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The World of Marcus Garvey

Race and Class in Modern Society

by Judith Stein

320 pages / 6.00 x 9.00 inches / no illustrations

American History

  Paperback / 9780807116708 / January 1991

In the years during and after World War I the Pan-Africanist Marcus Garvey led what has been called the largest international mass movement of black people in the twentieth century. He and his organization, the Universal Negro Improvement Association (UNIA), built a steamship line, sponsored expeditions to Liberia, staged annual international conventions, inspired many black business enterprises, endorsed black political candidates, and fostered the study of black history and culture.

Judith Stein has not written a conventional biography, though Garvey is the central character. The book is more a study of Garvey’s ideology and appeal and of the UNIA and the social basis of its support. Stein examines Garvey’s movement in light of the dialectic of race and class that shaped it. Whereas other historians have depicted Garveyism variously as a back-to-Africa, civil rights, or Black Power movement, Stein places Garvey and the UNIA carefully in the context of the international black politics and economics of the period. She analyzes the ways in which the UNIA was a response to the social and political upheaval of world War I and its aftermath. Garvey and other UNIA leaders were part of an international elite of blacks who applauded the triumph of capitalism, though they excoriated the new order’s racial discrimination, which denied people like themselves places of prestige in it. Their response to exclusion from the mainstream Western economic world was to construct black institutions modeled on those of white elites. The Black Star Line, the UNIA’s steamship company, was just such a venture, and though Garvey’s goal of incorporating the black working class into his movement seemed promising briefly after World War I, it ultimately failed. The promise of Garveyism, supported by ideologies generated by the new social movements of the 1920s, was undercut by UNIA leaders’ doomed effort to adapt a bourgeois mode of operation to a mass movement. Garveyism was fatally flawed by the ultimate disjunction of its elite methods and mass base.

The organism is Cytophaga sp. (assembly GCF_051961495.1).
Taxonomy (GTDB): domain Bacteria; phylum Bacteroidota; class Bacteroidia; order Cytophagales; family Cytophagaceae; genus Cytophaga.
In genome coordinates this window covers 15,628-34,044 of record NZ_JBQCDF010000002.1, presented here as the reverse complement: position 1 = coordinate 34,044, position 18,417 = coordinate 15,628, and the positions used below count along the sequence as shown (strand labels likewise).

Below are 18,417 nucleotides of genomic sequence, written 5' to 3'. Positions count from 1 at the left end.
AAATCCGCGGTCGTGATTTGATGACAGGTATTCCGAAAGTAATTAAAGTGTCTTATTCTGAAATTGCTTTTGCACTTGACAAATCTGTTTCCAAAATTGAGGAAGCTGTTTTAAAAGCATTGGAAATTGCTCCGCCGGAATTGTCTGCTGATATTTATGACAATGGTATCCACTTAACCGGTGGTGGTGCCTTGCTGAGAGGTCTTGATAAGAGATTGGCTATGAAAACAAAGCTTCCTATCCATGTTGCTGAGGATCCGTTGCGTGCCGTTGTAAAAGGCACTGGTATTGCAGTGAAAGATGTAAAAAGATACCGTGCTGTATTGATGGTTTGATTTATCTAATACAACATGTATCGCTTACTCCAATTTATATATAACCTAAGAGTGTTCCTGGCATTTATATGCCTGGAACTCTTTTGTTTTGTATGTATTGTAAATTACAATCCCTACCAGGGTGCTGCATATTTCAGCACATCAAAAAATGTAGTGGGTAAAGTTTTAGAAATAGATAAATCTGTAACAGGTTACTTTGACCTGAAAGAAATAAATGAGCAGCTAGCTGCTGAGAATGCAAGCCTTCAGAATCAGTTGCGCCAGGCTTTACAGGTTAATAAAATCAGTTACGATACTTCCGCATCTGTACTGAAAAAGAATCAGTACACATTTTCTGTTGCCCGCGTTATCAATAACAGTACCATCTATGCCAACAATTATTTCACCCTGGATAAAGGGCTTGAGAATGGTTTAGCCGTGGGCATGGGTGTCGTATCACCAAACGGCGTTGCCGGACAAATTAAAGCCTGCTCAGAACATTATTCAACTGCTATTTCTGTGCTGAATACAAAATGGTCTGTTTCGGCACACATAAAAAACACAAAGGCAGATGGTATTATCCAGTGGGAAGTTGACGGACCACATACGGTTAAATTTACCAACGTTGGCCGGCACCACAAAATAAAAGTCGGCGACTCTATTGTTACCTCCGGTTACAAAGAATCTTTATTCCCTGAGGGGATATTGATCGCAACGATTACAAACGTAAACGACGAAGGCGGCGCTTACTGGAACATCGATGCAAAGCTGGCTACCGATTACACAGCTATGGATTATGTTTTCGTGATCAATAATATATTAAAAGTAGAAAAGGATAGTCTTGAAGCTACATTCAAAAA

In addition to her reevaluation of standard views of Garvey and Garveyism, Stein sheds new light on her subject with her use of new sources. Among the most interesting of these are her interviews with surviving Garveyites and reports on Garvey by agent of the federal government’s intelligence organizations.

Judith Stein is the first historian both to take Garveyism seriously and to treat it in its own right as a product of its own time. The resulting study should be of great interest to anyone interested in Garvey, his historical period, or the ways in which his work and ideology still influence us today.

Judith Stein is associate professor of history at the City College of New York.

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